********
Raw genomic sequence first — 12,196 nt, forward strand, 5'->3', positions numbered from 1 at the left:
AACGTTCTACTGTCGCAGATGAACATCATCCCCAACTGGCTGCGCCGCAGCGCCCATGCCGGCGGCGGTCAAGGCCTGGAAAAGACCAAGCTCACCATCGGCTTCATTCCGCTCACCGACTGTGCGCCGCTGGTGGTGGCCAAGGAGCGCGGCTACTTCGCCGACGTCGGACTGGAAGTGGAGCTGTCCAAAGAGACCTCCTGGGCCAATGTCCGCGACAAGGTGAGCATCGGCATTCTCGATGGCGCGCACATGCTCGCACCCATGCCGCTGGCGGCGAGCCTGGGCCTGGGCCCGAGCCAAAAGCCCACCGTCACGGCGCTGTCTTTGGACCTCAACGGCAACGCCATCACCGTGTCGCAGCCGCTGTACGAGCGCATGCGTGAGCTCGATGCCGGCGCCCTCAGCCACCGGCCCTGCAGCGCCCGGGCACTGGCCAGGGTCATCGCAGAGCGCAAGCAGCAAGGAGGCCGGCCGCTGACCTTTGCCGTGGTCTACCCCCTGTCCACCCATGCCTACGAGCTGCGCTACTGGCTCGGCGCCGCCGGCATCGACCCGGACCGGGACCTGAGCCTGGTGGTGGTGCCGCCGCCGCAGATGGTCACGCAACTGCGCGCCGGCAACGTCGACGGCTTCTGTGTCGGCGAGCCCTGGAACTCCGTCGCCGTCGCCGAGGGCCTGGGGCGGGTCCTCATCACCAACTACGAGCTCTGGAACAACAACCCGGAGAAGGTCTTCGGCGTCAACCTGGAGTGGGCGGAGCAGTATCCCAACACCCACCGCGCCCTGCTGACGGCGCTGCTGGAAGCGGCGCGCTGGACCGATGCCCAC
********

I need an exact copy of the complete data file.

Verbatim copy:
Raw genomic sequence first — 12,196 nt, forward strand, 5'->3', positions numbered from 1 at the left:
AACGTTCTACTGTCGCAGATGAACATCATCCCCAACTGGCTGCGCCGCAGCGCCCATGCCGGCGGCGGTCAAGGCCTGGAAAAGACCAAGCTCACCATCGGCTTCATTCCGCTCACCGACTGTGCGCCGCTGGTGGTGGCCAAGGAGCGCGGCTACTTCGCCGACGTCGGACTGGAAGTGGAGCTGTCCAAAGAGACCTCCTGGGCCAATGTCCGCGACAAGGTGAGCATCGGCATTCTCGATGGCGCGCACATGCTCGCACCCATGCCGCTGGCGGCGAGCCTGGGCCTGGGCCCGAGCCAAAAGCCCACCGTCACGGCGCTGTCTTTGGACCTCAACGGCAACGCCATCACCGTGTCGCAGCCGCTGTACGAGCGCATGCGTGAGCTCGATGCCGGCGCCCTCAGCCACCGGCCCTGCAGCGCCCGGGCACTGGCCAGGGTCATCGCAGAGCGCAAGCAGCAAGGAGGCCGGCCGCTGACCTTTGCCGTGGTCTACCCCCTGTCCACCCATGCCTACGAGCTGCGCTACTGGCTCGGCGCCGCCGGCATCGACCCGGACCGGGACCTGAGCCTGGTGGTGGTGCCGCCGCCGCAGATGGTCACGCAACTGCGCGCCGGCAACGTCGACGGCTTCTGTGTCGGCGAGCCCTGGAACTCCGTCGCCGTCGCCGAGGGCCTGGGGCGGGTCCTCATCACCAACTACGAGCTCTGGAACAACAACCCGGAGAAGGTCTTCGGCGTCAACCTGGAGTGGGCGGAGCAGTATCCCAACACCCACCGCGCCCTGCTGACGGCGCTGCTGGAAGCGGCGCGCTGGACCGATGCCCAC